While some students may be enjoying the time off from school due to the snow and cold weather, for others, this latest blast of the Polar Vortex is causing some other major headaches for those charged with public safety.

Snow levels so far this season are higher in most communities in Michigan than they normally are for an entire season.  And that is prompting concern of salt shortages to clear roadways and having to break budgets set aside for snow removal.

In the mid and central parts of the lower peninsula, west Michigan is by far the winner--or loser, depending on how you're looking at it--in snow totals.   Statistics from the National Weather Service show Muskegon has gotten 90 inches of snow so far this year.  Detroit and Flint have both surpassed their previous records and Grand Rapids has tied its highest numbers ever recorded with still months of winter to go!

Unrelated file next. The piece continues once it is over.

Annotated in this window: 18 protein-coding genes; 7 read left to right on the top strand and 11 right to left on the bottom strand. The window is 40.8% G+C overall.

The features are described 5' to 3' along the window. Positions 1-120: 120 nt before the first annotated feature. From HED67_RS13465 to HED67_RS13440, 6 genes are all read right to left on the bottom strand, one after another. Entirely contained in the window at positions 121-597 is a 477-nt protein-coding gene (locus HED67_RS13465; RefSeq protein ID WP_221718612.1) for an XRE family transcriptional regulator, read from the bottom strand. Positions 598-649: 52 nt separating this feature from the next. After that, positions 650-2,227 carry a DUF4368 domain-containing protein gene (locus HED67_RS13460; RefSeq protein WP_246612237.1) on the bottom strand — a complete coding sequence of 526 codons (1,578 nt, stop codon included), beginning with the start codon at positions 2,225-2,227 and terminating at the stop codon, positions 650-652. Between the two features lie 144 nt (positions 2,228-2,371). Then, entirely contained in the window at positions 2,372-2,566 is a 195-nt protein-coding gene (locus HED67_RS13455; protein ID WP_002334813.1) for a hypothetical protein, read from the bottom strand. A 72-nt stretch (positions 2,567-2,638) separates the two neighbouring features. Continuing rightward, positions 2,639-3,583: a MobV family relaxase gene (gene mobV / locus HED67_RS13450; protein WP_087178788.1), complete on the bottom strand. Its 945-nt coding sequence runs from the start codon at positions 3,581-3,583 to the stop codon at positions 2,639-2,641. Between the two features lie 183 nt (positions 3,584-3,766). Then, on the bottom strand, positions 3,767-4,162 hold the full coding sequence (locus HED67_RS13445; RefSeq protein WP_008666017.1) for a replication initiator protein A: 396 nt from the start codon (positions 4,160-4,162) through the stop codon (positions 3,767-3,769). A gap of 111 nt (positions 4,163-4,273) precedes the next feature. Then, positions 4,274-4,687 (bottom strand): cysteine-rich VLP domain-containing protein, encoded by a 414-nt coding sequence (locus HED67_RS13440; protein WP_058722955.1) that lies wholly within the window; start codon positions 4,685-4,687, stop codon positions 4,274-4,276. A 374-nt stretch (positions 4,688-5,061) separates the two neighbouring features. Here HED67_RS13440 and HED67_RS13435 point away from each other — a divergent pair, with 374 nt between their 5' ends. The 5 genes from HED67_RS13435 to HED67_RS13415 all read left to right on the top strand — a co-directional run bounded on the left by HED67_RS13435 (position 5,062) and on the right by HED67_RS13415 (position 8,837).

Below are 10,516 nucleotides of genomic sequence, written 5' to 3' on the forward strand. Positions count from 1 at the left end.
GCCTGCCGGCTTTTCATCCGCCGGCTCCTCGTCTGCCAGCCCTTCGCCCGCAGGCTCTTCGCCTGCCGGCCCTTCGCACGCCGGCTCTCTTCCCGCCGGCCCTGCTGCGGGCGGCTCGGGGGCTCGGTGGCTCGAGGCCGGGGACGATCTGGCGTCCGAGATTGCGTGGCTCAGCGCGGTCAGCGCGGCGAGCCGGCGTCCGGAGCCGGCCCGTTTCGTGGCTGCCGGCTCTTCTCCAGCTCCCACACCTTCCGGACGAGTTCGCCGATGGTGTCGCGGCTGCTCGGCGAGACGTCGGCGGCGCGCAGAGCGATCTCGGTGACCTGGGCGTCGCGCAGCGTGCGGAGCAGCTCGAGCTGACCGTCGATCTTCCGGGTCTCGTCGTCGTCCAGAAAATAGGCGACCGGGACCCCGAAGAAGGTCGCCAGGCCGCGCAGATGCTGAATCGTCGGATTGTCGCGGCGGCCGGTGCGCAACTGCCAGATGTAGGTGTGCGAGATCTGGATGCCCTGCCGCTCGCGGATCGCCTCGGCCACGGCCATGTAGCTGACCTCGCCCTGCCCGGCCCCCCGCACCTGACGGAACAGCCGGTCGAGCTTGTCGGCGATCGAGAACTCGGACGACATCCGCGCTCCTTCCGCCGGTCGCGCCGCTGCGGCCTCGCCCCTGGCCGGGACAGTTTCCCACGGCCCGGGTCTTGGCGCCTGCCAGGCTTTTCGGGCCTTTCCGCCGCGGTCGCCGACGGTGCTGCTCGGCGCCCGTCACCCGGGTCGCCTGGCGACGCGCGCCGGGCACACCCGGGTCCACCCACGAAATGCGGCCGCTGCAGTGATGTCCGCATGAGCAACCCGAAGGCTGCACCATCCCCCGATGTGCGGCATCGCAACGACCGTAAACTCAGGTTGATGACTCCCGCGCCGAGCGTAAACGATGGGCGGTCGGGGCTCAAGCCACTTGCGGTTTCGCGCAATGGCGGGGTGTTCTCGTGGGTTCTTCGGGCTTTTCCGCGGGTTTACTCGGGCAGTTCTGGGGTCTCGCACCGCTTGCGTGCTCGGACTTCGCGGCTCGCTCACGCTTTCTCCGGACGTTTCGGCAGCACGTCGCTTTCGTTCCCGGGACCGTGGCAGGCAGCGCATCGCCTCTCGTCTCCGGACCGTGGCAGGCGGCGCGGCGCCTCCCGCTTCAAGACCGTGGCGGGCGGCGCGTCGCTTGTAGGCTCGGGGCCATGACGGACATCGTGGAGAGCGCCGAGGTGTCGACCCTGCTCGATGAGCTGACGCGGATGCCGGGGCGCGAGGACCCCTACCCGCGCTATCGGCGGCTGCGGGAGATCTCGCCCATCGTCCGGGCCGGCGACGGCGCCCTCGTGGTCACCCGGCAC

Salt trucks have been out in force for much of the month and expect to continue to be working overtime until at least mid February.  That could end up costing the state and local communities hundreds of millions of dollars they hadn't planned for.  Salt in some areas is also in short supply causing road crew executives to scramble to try to find more.  That could turn out to be challenging, since many--if not most--other parts of the country are dealing as well with unseasonably cold and snowy conditions.